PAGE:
As a programmer/designer there are three types of imagery you will likely be producing.
Technical Specification Images
These are simple crude drawings showing artists/LDs how to place information nodes in the world, how sections of geometry need to be cut up for streaming, how models need to be split for customization and so on.
Pen and Paper are fine for low tech, Photoshop + Wacom is the nicer but expensive solution. You just need to communicate enough information that the artist knows what they are supposed to do. If this is some requirement multiple artists need to deal with, have one of them redraw the image after you explain it to them. Helps them commit the concept to memory and you end up with a nice drawing.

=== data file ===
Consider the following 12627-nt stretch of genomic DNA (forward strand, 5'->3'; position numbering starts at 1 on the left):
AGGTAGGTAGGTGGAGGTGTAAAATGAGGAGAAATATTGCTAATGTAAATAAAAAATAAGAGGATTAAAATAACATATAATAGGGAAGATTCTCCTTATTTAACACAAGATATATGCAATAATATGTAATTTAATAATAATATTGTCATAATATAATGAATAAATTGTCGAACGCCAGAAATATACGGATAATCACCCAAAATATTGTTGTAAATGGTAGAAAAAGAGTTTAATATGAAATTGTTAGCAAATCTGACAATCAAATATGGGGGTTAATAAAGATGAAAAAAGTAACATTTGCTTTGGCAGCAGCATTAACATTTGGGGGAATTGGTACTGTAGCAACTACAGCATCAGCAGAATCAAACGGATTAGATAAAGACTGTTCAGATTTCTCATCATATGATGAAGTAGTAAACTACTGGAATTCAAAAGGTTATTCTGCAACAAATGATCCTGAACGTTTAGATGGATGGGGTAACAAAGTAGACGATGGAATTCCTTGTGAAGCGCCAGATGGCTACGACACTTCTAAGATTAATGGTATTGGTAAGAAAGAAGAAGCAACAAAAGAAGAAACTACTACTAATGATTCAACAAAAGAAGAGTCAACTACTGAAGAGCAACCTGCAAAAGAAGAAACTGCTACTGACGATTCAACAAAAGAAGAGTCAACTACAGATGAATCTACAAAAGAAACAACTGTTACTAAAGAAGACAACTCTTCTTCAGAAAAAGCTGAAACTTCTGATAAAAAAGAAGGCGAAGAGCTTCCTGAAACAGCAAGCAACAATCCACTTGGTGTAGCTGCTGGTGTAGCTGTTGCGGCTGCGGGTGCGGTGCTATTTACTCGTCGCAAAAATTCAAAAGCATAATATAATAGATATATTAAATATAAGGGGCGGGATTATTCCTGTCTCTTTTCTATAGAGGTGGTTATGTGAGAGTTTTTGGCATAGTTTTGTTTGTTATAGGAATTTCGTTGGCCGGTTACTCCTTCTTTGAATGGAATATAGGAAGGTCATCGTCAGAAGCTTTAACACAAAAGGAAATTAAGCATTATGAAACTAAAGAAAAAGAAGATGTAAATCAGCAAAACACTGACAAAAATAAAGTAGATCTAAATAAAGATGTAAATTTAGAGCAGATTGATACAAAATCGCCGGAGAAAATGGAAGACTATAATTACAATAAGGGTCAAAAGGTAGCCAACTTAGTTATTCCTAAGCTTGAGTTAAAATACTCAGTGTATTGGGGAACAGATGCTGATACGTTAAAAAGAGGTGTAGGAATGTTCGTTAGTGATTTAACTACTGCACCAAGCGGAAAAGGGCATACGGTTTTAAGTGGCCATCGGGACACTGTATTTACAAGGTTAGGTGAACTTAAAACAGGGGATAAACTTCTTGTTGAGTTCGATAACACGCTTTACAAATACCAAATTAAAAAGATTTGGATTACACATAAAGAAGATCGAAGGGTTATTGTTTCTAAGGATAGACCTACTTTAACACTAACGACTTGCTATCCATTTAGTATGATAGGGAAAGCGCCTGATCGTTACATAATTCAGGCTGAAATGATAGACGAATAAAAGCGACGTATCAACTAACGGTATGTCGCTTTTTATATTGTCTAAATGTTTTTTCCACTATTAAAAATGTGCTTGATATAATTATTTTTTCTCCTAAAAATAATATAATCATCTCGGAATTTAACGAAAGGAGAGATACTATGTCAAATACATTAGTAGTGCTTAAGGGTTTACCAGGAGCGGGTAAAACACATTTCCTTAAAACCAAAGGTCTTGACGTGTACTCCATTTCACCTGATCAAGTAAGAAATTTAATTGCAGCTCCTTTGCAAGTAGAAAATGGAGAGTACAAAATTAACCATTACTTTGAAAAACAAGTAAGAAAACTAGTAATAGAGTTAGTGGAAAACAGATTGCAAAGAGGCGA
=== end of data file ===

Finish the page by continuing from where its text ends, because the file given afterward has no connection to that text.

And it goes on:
This is less for artists and more to visually look at gameflow, state machines, or a UI design and make sure you aren't missing anything. Visio is a good tool here which you may already have depending on your version of Office, although GraphViz & Dia are freeware alternatives.
For designers providing reference art if you can't draw well then don't waste the time. Google Image Search is your friend. Just grab images that match the components of what you need. It's helpful to draw over these images with any painting program to make sure it's clear what part of the image is important. If you just like the fabric of a couch and not the shape write that on the image so that three weeks later when the artist is looking at it for reference there isn't any confusion.
Photoshop obviously works here, but Paint.Net is a nice freeware alternative.